The prospects of the rule ever becoming law are poor — there is strong opposition to it among Republicans in Congress. But some variation is possible. And that prompted David Scott Sloan, co-chairman of private wealth services at the law firm Holland & Knight, to spend his lunch hour earlier this week trying to calculate how much Mr. Buffett’s secretary would have to make to pay a higher percentage of her income than one of the richest men in the world. Assistants to high-powered financiers often make six-figure salaries, which put them in a top tax bracket (and presumably out of the middle class).

But Mr. Sloan gave up. “It’s so nonsensical,” he said. “It’s not rich, poor. It’s source of income.”

As Mr. Buffett explained last month, “What I paid was only 17.4 percent of my taxable income — and that’s actually a lower percentage than was paid by any of the other 20 people in our office.” His income comes mostly from his investments, which are taxed at the capital gains rate of 15 percent. His secretary is most likely paid a salary and bonus, which would be taxed as ordinary income, at a rate that goes as high as 35 percent.

Yet behind the entertaining political theater, some complicated tax questions are being raised. Here is a look at a few.

via ‘Buffett Rule’ Is More Complicated Than Politics Suggest – NYTimes.com.

dictionaries, words, culture:   Outrage?  Don’t ususally think of a dictionary as evoking such strong emotions.

But it was widely denounced for what critics viewed as a lax admissions policy: it opened its columns to parvenus like “litterbug” and “wise up,” declined to condemn “ain’t,” and illustrated its definitions with quotations from down-market sources like Ethel Merman and Betty Grable. That was reason enough for The Times to charge that Merriam had “surrendered to the permissive school” and that the dictionary’s “say as you go” approach would surely accelerate the deterioration already apparent in the language. In The New Yorker, Dwight Macdonald wrote that the editors had “made a sop of the solid structure of English,” and in an Atlantic article called “Sabotage in Springfield,” Wilson Follett called the Third a “fighting document” that was “out to destroy . . . every obstinate vestige of linguistic punctilio, every surviving influence that makes for the upholding of standards.” (The dereliction that most appalled Follett was the Third’s refusal to reject “that darling of the advanced libertarians,” the use of “like” as a conjunction.)

Gove was naïve to imagine that the dictionary could be purged of all subjective value judgments. Yet the Third wasn’t the radical manifesto critics made it out to be. Mmes. Merman and Grable notwithstanding, its three most frequently cited sources were Shakespeare, the Bible and Milton. And the editors insisted — quaintly, by modern lights — on including only words that had been documented in respectable venues. In a letter responding to the Times editorial, Gove pointed out that “double-dome” had been used by John Mason Brown and Alistair Cooke, and that “finalize” could be found in “highly reputable places” like The New Republic and The Times itself.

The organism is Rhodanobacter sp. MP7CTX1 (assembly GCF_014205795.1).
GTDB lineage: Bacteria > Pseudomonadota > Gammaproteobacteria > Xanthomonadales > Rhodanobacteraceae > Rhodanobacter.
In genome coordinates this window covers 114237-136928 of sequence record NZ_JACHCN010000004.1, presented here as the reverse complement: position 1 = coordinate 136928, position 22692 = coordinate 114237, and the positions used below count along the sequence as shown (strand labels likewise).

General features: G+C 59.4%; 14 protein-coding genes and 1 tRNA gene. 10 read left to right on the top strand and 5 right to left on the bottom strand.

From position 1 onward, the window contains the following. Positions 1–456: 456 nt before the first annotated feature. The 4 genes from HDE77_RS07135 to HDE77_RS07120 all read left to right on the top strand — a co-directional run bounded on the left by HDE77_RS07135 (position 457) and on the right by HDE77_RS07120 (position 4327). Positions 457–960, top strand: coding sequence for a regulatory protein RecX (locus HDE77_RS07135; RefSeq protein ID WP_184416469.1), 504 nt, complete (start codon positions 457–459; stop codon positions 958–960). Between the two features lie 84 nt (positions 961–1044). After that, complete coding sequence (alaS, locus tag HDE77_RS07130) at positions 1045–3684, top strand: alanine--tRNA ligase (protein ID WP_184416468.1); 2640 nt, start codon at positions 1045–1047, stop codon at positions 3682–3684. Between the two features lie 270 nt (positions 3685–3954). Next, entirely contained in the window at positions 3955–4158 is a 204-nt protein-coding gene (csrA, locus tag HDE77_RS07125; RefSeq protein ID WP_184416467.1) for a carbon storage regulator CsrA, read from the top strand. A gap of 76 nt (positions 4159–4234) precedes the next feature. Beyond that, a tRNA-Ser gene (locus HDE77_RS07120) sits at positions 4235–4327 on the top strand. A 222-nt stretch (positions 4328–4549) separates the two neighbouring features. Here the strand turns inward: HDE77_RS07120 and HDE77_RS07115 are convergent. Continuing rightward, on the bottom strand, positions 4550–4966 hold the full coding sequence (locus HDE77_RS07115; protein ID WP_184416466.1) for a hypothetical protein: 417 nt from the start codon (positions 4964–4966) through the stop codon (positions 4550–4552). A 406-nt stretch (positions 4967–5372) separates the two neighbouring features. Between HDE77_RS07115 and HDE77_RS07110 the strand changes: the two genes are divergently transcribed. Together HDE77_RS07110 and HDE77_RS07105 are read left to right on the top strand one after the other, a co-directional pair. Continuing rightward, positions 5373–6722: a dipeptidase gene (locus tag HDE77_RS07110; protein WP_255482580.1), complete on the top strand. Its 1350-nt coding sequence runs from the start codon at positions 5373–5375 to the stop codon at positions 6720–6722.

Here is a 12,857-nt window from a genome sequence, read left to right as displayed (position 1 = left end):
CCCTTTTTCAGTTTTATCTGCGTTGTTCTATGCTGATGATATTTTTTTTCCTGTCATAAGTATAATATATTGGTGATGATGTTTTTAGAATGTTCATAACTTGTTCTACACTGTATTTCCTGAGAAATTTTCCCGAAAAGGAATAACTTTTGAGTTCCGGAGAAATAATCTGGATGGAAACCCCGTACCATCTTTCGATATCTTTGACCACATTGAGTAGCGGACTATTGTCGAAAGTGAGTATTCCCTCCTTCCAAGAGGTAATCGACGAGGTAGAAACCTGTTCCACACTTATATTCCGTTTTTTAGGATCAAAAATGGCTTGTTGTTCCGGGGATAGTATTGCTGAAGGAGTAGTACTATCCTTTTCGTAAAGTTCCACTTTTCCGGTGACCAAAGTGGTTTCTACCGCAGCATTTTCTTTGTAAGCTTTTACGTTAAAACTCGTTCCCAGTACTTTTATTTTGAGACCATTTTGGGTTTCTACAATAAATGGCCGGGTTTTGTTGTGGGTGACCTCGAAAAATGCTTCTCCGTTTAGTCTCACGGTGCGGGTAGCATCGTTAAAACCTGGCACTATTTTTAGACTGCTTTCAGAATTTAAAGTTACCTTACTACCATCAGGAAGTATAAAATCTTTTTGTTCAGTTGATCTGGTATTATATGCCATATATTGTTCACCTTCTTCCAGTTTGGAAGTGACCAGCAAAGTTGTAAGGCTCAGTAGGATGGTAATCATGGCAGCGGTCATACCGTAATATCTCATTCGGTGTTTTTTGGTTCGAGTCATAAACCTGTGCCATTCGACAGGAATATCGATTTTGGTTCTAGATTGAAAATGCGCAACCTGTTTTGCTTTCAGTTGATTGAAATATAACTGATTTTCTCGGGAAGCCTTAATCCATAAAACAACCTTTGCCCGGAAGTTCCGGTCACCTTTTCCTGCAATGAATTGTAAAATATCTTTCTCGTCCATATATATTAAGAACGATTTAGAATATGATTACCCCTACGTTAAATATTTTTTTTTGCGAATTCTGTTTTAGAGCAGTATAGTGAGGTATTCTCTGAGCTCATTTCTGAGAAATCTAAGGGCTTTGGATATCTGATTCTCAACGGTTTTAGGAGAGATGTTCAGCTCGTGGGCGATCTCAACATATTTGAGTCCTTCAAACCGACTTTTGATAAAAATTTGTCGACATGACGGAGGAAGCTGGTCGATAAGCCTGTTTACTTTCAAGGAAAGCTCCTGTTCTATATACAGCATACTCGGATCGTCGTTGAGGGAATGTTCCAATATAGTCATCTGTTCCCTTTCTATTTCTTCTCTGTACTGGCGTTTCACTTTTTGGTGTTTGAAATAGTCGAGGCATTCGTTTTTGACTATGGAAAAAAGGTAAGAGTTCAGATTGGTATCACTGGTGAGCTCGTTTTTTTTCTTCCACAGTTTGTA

Still, the controversy signaled a turning point in Ameri­can attitudes about language. It introduced the words “prescriptivist” and “descriptivist” into the cultural conversation, and fixed the battle lines for the ritualized squabble over standards that persists across media old and new. The keening indignation, the dire prophecies of imminent cultural disintegration — it’s easy to have the impression that little has changed over the past 50 years.

But the furor over Webster’s Third also marked the end of an era. It’s a safe bet that no new dictionary will ever incite a similar uproar, whatever it contains. The dictionary simply doesn’t have the symbolic importance it did a half-­century ago, when critics saw the Third as a capitulation to the despised culture of middlebrow, what Dwight Macdonald called the “tepid ooze of Midcult.” That was probably the last great eructation of cultural snobbery in American public life.

via When a Dictionary Could Outrage – NYTimes.com.

fads,  photo gallery, LIFE:  I really enjoy these LIFE photo galleries … What fads do you remember?  Duncan yo-yos …

Fads. They come and go. Some, like the hula hoop, have a kind of staying power, a certain quirkiness or kitsch that makes us love ’em even more as time goes on. Others definitely have their moment in the sun and then vanish, exiled to the cultural dustbin where so many pet rocks and beanie babies currently reside. In need of a fad refresher? Come take a scroll down memory lane.

via Freaky and Fabulous: A Tour of Fads – Photo Gallery – LIFE.

Mitch Daniels, GOP/Republican Party, 2012 Presidential Election, politics:  There is still time …

Daniels, a leading voice within the GOP on the need for radical fiscal reforms in government, disappointed legions of activists by ruling out his own bid for president this year. In town through Tuesday to promote his new book, “Keeping the Republic,” Daniels said he is hoping his views can remain in the conversation and guide the nomination process.

In his remarks Friday, Daniels said he did not watch Thursday night’s GOP debate in Orlando, nor any of the debates, for that matter. It’s his way of dodging a question he’s constantly asked: what he thinks of the current field.